The whole point of organizing an estate plan and creating a will is to minimize legal action when you pass away. That’s a very vague way of defining the end goal of estate planning, but it is still true. There are obviously many other goals for estate planning: ensuring your assets go to the people you want to have them, protecting your lifetime of wealth, and creating a plan for the worst case scenarios when you turn older are three more crucial goals of an estate plan.
We say all of this because there can be lengthy legal battles that pit family members against family members when an estate plan isn’t clear or is non-existent. The deceased’s loved ones stake their claim to certain items, even if they don’t have a legitimate legal claim to make, and it can be costly for everyone involved.
Inheritance law is what governs “who” has a right to “what” in the wake of a person’s death. These laws vary from state to state, but they cover very important scenarios, such as an ex-spouse’s right to assets, or the right children or grandchildren have to certain assets. Inheritance law also varies depending on whether the state follows community property laws or not.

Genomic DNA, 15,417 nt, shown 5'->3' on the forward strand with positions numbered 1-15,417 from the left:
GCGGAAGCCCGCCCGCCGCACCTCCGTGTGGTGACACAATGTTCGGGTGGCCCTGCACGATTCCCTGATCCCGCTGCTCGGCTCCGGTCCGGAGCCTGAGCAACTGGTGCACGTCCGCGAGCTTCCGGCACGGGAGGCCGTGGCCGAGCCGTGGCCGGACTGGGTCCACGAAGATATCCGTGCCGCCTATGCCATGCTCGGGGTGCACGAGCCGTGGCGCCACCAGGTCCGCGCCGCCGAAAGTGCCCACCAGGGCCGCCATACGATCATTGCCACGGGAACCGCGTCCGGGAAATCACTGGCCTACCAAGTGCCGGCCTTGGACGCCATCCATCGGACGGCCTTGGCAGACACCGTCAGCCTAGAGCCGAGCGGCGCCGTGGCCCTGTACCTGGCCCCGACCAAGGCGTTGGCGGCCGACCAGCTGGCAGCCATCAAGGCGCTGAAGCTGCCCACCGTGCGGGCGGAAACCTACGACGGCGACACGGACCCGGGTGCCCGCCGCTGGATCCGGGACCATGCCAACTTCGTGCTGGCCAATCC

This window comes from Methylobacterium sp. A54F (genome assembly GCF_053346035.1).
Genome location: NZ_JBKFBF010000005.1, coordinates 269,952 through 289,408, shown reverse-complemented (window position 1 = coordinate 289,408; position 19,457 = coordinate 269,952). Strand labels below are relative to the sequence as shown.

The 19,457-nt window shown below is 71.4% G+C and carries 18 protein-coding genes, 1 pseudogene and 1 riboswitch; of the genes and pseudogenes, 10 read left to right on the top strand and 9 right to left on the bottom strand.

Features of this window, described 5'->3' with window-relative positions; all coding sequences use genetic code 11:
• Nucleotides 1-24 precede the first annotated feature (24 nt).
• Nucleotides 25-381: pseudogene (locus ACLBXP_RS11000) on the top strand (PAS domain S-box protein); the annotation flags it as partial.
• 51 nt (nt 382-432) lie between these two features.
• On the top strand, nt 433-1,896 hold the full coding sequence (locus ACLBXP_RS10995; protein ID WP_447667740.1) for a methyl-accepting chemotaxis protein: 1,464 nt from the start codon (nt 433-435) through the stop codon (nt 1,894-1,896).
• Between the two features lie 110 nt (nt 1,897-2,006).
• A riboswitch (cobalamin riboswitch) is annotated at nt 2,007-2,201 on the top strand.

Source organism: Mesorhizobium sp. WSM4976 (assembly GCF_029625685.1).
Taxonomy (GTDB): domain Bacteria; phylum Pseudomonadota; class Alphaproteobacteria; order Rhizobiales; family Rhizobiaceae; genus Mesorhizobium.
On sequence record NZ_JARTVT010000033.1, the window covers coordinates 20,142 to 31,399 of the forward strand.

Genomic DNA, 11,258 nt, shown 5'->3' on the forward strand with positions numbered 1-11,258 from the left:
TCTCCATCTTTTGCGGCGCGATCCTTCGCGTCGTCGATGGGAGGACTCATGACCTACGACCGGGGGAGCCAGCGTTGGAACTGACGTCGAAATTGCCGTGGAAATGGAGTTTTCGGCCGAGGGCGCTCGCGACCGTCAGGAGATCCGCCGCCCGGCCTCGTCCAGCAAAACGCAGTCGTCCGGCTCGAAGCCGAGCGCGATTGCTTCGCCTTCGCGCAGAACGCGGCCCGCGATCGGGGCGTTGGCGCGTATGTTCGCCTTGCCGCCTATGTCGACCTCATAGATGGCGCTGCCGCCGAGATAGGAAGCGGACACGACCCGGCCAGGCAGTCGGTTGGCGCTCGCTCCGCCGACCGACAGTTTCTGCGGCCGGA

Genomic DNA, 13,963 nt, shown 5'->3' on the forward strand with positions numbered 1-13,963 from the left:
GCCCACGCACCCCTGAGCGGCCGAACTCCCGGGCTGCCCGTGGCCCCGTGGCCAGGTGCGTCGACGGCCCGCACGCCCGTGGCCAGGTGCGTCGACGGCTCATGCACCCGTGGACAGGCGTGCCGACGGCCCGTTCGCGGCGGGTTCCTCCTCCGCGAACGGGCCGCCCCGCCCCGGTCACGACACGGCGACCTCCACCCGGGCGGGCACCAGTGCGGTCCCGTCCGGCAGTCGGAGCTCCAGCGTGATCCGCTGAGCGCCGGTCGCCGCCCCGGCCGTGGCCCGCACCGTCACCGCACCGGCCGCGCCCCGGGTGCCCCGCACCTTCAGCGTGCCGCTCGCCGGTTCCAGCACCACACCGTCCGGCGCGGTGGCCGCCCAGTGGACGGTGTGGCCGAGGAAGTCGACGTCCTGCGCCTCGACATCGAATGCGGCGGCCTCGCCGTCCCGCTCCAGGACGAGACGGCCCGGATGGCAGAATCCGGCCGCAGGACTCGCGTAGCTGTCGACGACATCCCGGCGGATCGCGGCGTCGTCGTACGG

Depending on your situation, you may have a legitimate claim to make regarding a certain asset in a person’s estate. If you are considering taking legal action over this asset, you should consult with an experienced estate planning attorney first to ensure that your case is handled properly.